Hyundai showcases LNG-hydrogen engine, sets sights on fully hydrogen-powered engine in 2025

One of the world’s largest shipbuilders Hyundai Heavy Industries Group has validated the performance of a 1.5MW class LNG/hydrogen hybrid engine (HiMSEN) developed by proprietary technology.

Courtesy of HHI
Hyundai Heavy Industries LNGY/hydrogen engine
Courtesy of HHI

The company marked a major milestone last week with the completion of the performance verification of the hybrid engine, describing the achievement as the first step toward the development of the fully hydrogen-fueled engine.

The LNG/hydrogen engine selectively uses diesel fuel and an LNG/hydrogen mixture, resulting in significantly lower emissions of various harmful exhaust gases such as sulfur oxides, nitrogen oxides, carbon dioxide, and fine dust, HHI said.

According to Hyundai, during the performance test, the engine met IMO Tier III regulations on nitrogen oxides and was effective in reducing carbon dioxide and methane slip.

The application of the hybrid engine to a liquefied hydrogen carrier is expected to maximize the ship’s operation because the hydrogen boil-off gas (BOG) generated during the transportation process can be reused as fuel to compensate for the hydrogen lost during the voyage, the shipbuilder explained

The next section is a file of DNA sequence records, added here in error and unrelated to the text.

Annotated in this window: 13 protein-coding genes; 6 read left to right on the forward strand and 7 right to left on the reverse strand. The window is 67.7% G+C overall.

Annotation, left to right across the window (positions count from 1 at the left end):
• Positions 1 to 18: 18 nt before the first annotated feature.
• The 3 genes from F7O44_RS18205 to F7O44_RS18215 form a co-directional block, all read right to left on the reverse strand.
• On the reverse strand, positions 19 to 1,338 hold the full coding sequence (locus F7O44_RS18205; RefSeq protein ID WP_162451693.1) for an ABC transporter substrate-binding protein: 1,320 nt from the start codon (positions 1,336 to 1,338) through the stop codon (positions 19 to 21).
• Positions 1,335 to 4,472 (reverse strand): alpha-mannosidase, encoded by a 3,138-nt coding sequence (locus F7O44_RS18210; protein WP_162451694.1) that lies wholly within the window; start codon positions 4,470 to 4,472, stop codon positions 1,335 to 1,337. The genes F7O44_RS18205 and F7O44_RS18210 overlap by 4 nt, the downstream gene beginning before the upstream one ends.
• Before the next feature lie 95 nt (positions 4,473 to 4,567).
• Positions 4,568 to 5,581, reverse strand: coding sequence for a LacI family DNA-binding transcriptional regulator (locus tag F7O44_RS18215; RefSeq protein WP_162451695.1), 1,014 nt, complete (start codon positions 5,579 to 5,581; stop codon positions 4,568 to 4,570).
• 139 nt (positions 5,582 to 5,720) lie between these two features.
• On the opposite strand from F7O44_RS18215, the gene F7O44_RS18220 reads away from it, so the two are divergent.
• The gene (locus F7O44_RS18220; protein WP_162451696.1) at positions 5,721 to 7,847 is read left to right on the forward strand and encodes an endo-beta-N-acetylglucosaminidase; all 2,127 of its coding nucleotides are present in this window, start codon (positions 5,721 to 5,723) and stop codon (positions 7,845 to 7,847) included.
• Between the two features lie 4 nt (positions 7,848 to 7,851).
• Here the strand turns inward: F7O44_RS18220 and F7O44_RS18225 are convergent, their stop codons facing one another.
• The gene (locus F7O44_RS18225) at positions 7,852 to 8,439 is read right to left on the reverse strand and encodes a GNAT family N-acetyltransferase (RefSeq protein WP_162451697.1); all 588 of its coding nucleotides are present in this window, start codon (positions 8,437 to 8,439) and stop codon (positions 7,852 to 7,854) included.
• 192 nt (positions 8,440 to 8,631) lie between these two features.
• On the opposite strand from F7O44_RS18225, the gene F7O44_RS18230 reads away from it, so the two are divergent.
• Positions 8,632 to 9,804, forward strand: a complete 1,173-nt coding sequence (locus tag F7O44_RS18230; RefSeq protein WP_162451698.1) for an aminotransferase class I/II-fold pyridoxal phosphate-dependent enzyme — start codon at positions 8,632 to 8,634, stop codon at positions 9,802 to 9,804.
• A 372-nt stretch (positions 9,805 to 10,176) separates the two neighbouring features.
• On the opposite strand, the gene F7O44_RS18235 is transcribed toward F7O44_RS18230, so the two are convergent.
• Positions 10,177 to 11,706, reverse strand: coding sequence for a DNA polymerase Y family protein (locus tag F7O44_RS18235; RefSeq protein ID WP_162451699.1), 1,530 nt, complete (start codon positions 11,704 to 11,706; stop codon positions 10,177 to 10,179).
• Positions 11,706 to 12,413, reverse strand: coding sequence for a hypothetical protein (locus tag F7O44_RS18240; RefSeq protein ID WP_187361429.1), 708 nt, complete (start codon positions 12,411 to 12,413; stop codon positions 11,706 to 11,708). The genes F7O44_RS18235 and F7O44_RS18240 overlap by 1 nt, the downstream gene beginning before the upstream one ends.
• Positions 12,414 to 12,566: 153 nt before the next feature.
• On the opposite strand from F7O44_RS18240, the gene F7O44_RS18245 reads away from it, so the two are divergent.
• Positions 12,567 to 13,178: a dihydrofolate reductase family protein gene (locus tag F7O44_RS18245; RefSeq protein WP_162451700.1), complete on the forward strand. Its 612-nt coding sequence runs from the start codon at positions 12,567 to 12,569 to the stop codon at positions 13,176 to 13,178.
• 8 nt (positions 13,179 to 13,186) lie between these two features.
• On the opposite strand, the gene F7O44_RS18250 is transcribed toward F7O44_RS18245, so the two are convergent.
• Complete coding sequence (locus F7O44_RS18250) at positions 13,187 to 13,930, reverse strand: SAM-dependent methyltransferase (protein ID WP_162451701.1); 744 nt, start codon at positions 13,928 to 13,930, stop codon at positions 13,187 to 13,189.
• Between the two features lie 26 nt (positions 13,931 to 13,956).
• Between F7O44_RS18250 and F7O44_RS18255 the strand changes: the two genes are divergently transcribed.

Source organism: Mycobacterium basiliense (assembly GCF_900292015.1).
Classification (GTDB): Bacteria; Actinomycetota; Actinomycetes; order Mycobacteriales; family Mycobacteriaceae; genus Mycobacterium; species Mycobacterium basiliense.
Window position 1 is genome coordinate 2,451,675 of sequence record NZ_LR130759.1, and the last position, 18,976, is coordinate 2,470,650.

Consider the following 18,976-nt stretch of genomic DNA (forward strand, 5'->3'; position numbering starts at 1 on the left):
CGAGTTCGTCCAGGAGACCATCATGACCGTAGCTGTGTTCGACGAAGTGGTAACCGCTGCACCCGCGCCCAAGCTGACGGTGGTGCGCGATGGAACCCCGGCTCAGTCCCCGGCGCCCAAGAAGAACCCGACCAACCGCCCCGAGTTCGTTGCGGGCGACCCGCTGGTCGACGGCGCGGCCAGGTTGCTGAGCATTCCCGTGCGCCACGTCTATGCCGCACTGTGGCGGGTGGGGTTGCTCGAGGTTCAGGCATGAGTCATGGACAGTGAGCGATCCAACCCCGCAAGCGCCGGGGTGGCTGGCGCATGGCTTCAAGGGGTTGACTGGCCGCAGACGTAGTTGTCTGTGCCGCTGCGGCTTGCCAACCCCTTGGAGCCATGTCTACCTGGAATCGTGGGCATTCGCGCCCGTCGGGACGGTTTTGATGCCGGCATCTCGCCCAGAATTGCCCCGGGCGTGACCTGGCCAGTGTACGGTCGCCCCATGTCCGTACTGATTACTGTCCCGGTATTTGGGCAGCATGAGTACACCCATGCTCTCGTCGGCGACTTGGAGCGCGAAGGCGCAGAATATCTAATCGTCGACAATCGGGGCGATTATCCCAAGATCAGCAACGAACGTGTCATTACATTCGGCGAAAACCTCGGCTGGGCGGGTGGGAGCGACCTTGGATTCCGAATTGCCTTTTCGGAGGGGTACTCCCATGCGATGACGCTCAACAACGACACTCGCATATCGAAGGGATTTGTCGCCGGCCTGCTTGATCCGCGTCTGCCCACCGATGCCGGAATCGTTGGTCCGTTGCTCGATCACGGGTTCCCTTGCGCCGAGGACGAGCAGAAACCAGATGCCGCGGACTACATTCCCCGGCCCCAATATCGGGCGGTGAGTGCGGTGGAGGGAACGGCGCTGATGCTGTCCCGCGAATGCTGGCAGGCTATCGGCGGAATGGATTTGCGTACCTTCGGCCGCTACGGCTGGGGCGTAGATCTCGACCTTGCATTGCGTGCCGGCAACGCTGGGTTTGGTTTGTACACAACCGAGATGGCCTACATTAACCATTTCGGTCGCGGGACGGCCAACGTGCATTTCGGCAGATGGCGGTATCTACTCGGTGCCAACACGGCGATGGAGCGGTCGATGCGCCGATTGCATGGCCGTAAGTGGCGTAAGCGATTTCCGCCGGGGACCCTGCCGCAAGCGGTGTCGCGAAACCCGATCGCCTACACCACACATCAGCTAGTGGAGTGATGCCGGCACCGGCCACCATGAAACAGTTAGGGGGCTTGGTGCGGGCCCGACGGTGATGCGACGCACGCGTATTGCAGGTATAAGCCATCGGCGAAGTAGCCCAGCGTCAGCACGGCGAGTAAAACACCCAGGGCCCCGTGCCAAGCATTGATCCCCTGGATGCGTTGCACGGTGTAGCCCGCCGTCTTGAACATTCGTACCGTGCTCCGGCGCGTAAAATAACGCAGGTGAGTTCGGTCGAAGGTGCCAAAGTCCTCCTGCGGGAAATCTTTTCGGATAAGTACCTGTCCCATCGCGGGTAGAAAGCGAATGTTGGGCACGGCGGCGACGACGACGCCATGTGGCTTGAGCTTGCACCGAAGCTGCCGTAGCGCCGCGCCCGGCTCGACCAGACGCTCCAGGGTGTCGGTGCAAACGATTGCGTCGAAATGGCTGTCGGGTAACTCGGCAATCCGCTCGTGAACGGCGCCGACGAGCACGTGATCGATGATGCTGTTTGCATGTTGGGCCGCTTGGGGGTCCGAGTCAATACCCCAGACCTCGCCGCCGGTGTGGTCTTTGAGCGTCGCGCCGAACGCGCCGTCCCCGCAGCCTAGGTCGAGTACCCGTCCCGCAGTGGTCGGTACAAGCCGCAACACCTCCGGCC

Hyundai Heavy Industries received approval from the DNV classification society for the hydrogen carrier system using a HiMSEN engine at Gastech last September. 

The company said that the scope of application of the LNG/hydrogen hybrid engine was not limited to ships. Namely, the hybrid engine is expected to be used in land-based small-scale power generation as it has a longer lifespan than hydrogen fuel cells used for this purpose, and has an excellent load-following performance that adjusts power generation output according to changes in electrical load.

Hyundai added that it plans to continue R&D on LNG/hydrogen hybrid engines. A specific focus is being put on the completion of the development of a hybrid engine with a higher proportion of hydrogen by 2023, and the development of a fully hydrogen-powered engine in 2025.

Related Article